Teens, Children Feel the Stress in Financial Crisis, Too

Post a Comment » Written on October 10th, 2008     
Filed under: News
CHICAGO, IL (October 10, 2008) – Adults are not the only people feeling the emotional strain of the current financial crisis. So are teens and younger children.

Increasingly, youth pastors are reporting that students are nervous about the future and are taking on the stresses of their families, says Alison Burkhardt, assistant director of the Center for Youth Ministry Studies (CYMS). “Students are wondering if they will be able to go to college. Their parents are fighting more. They’re wondering if they need a second job to help their families pay the bills.”

In addition to the emotional toll it takes, that stress can lead to behavioral issues and declining academic achievement.

To help church leaders better minister to families, CYMS has scheduled a special conference call from 2-3 p.m. Central Time on Tuesday, October 14. Participants will include Bob Auger, a licensed marriage and family therapist; Darrell Griffin, pastor of Oakdale Covenant Church in Chicago; Dean Lundgren, Evangelical Covenant Church vice-president of finance, and Joon Hwang, pastor of a non-Covenant congregation in Palatine, Illinois.

“Issues surrounding money often are not discussed enough in families.”

To participate in the call, dial 785-686-2400. Use the access code 283513. Reservations for the call are requested, but not required. The call will be recorded and retained online for two weeks.

“It has been tough,” says Griffin. “People feel like failures, and there’s the shame that also goes with it.”

That shame is connected with the effect of the foreclosures and difficult times on the family, Griffin says.  “Parents feel like they haven’t protected their kids.”

Children being forced to move also can create a sense of embarrassment. “How do you tell your friends, ‘You can’t come over to my house because we’re going to move?’ ”

According to a study by Washington D.C.-based First Focus, a bipartisan advocacy group focused on families and children, as many as two million children will be affected by the mortgage crisis. The group cautions that the number may be low because the study did not include renters who are displaced because building owners defaulted on their loans.

Issues surrounding money often are not discussed enough in families, says Auger, a licensed marriage and family therapist as well as former executive director of the Covenant Bible College-Ecuador campus.

“Parents need to take more opportunity to talk about finances,” Auger says. “Don’t ignore the problem, because kids will put their own story together.”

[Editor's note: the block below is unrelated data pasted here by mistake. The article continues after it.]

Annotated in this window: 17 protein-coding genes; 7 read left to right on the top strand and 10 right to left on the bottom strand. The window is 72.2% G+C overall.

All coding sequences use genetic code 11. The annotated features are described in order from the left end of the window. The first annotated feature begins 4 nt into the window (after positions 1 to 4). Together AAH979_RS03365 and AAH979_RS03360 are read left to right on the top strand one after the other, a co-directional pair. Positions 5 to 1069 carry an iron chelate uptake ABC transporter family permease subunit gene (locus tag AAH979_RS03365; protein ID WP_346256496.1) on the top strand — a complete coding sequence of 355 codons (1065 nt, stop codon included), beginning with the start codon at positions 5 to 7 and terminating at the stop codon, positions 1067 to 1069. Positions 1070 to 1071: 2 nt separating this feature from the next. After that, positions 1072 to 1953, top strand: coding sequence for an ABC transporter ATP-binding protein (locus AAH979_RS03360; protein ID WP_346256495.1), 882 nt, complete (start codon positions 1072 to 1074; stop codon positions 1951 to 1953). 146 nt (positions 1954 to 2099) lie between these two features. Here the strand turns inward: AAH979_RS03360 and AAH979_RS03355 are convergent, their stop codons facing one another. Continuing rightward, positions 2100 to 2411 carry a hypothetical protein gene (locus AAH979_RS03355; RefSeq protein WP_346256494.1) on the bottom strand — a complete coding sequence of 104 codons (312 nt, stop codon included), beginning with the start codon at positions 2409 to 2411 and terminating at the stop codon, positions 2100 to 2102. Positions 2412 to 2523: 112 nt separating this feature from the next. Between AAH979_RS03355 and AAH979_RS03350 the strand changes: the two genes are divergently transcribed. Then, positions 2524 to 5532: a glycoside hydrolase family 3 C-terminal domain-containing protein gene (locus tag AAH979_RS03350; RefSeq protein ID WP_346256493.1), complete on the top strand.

Parents also should be aware of how they share information. Suddenly telling teens that the family is suffering financial difficulties after having never discussed money can be disconcerting.

Parents should be honest, however. “If you or your spouse have lost a job or are at risk of losing your house, don’t lie,” Lawrence Balter, professor of applied psychology at New York University, said in a recent news report. “Explain to your kids what the game plan is, so they have a sense it’s not just random and chaotic, that there is something that can be done.”

Kids don’t have to know all the financial details, but should be told enough to have a proper understanding of the situation, Auger adds.

“It is important not to be an alarmist . . . let children know their basic needs will be met.”

Parents also should consider how much their children can handle emotionally. “There are kids who feel their parents’ burden,” Auger says.

Auger cautions, “It is important not to be an alarmist.” Parents can let children know their basic needs will be met.

Unless a family truly is going to be left homeless, families going through foreclosure or serious difficulties need to reassure their children they will have a home, although it may be smaller or in a different location, Auger says.

In her blog for Business Week magazine, Lourdes Lee Valeriano writes that parents should discuss the strategy for belt-tightening and let kids make suggestions. Parents also can make the crisis a topic of conversation. By discussing what teachers and the teens’ friends are saying, parents can get a better sense of their own children’s emotions.

Although teens should be aware of the financial situation, parents also should limit the amount of 24/7 news coverage in their home, Valeriano adds. “We want our kids to be informed, not scared to death. This is good advice not only for our teens, but for us if we want to get a good night’s sleep.”

Parents also need to be aware of their own stress and how it may be leading to increased irritability or fighting, Auger says. “Parents may not even realize that’s where the stress is coming from.”

Auger says the current crisis also can be a reminder of an important spiritual truth: “It breaks the illusion of the control we think we have.”

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